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Interview: Cheryl Renee Herbsman

Cheryl Renee Herbsman's debut novel, Breathing, introduces readers to Savannah, a very likable protagonist whose severe asthma sometimes impedes her. One remarkable summer is punctuated by Savannah's work at the local library, her worries about her younger brother and her father, who left years ago, and the appearance (and later reappearances) of an artistic older boy named Jackson. Thanks to her hardworking mother, her developing awareness of the world beyond her sleepy town, and now this sweet boy, Savannah discovers her own strength. This summer story will sweep readers away and make them wish for simpler times.

Much like Savannah, author Cheryl Renee Herbsman started dating an older boy when she was a teenager. That boy would later become her husband. Just how much of Breathing is based on the author's own experiences? Keep reading to find out!

Do you share any personality traits with your protagonist, Savannah - or her asthma - or did the similarities stop with the premise of the long-distance relationship? How much fact got mixed into this fiction?

Like Savannah, I am a hopeFUL romantic and a dreamer. When I set my mind to a dream, I get tenacious the way she did with getting that job for Jackson. I also share with her a love of books, the beach, lazy summer days, and true love. I don't have asthma myself, but I've worked with hospitalized kids with a variety of illnesses, including asthma. My husband and daughter both have mild asthma, but fortunately nowhere near as intense as Savannah's. Another true life aspect of the story is the way Savannah and Jackson support each other's dreams. I feel so lucky to be married to my best friend, someone who always holds the dream for me, just as I hold it for him.

How did your childhood form the person you are now, and how did it inform your writing?

Growing up, I was the middle child of five kids. I was very sensitive and shy. My room was my safe haven, where I could escape the chaos of noise and commotion that comes with a large family. I think being sensitive makes one more attuned to people's feelings and what's going on for them. So when I write, I use that ability to tune into what's going on for someone else.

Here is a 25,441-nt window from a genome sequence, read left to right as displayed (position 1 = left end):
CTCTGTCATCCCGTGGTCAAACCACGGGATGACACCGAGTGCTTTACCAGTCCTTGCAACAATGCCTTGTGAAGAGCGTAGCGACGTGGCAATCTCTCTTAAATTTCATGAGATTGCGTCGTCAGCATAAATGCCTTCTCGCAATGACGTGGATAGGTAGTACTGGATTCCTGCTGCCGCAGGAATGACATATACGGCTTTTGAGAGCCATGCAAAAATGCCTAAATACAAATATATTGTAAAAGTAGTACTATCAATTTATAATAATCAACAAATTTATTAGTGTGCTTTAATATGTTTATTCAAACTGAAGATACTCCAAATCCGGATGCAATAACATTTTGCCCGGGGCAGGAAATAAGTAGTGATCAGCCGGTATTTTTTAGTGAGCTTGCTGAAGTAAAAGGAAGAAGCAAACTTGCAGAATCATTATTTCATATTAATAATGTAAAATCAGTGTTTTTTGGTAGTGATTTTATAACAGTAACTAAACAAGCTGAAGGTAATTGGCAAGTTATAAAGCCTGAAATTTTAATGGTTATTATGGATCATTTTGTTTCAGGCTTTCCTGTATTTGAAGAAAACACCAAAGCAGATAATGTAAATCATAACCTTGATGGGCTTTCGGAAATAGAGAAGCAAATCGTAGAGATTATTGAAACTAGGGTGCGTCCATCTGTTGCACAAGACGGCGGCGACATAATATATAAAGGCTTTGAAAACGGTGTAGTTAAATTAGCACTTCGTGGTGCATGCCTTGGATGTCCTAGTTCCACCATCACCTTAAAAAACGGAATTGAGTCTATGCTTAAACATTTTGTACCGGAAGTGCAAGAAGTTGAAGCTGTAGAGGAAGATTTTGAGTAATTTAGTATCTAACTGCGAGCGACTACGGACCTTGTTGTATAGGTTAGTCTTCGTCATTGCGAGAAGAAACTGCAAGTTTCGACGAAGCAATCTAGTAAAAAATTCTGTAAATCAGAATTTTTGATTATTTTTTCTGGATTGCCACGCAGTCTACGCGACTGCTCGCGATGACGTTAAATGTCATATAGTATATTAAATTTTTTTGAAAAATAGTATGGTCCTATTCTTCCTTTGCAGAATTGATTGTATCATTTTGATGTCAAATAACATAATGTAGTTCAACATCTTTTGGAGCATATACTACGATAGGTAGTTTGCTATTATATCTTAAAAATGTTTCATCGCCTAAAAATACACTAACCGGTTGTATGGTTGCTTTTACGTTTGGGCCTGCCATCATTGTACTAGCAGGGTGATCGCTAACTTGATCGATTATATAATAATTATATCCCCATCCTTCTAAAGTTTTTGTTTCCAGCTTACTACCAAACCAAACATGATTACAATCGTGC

Even back then, I was a total dreamer. And although they may have thought I was a little crazy, my parents always allowed that in me. They let me believe in and pursue my dreams. I think it makes a huge difference to have someone in your life make that okay. When I set out to write and publish a novel, it helped that I'd gone after dreams before and even made them come true.

Like Savannah, I was raised by a single mother who worked hard to make ends meet and take care of her two children. Like Savannah, I knew that some programs or things I'd love to do were too expensive for us, so I didn't pursue them. Did you base the Program for Promising High School Students on any real program for teens in the Carolinas?

I wish I could tell you there really is a program like that in Asheville, but that came from my imagination. I used to go to a summer camp in the Blue Ridge Mountains, which I loved. So that became Savannah's dream, to one day get to see those mountains.

I loved the fact that Savannah worked at the local public library and had an appreciation for books. What is your favorite part of the act of reading? What makes books so special to you?

I love the way books can sweep you away into another world. I get so caught up in it. I can't stand to put a good book down. And then I'm always sad when books end because if the author has created a world I love, I never want to let it go. As a kid, books were my escape to worlds of adventure or bravery or excitement. They let me imagine myself someone else for a while. But I think my favorite thing about books is the subtle way they can open your eyes to new ways of thinking.

At your website, you shared character sketches you'd written for the main characters in Breathing. Do you always (or often) write such sketches? Do you have any writing routines or rituals?

I do try to do character sketches as I'm getting to know them better. It brings them alive to me in a deeper way. I usually write when my kids are at school. I light candles and incense to transport me out of the mundane world and then just listen and see what comes. I'm not the kind of writer who can work in a busy café. I need silence and solitude to get the writing to flow.

Do your kids and husband read your works-in-progress?

Always!! They even offer helpful feedback.

Are you plotting out another story now?

I'm not a plotter, but I am working on another story. It takes place at a summer camp like the one I went to in the Blue Ridge Mountains.

What was your favorite part of living in the South? And now, living on the West Coast?

I love the friendliness of the South and the progressive nature of the west. And they are both naturally beautiful.

What are your top ten favorite books?

Ugh! I don't know if I can answer this one. It's too hard to choose! I'll tell you the books I've re-read the most:

The Harry Potter series by JK Rowling
The Truth About Forever by Sarah Dessen
The Alchemist by Paolo Coelho
Love Walked In by Maria de los Santos
Sisterhood of the Traveling Pants series by Anne Brashares
The Mists of Avalon by Marion Zimmer Bradley
One by Richard Bach
Calvin and Hobbes collections
The White Mountains Trilogy by John Christopher (similar to the Uglies
series by Scott Westerfield)

And for #10, I'm going to cheat and name a couple of authors whose books I
love: Laurie Halse Anderson and Jodi Piccoult, and I also have to say there
are an amazing number of debut novels coming out from the 2009 Debs and the Class of 2k9.

Visit Cheryl's website.
Tags: 2009 debutantes, books, class of 2k9, interviews, reviews
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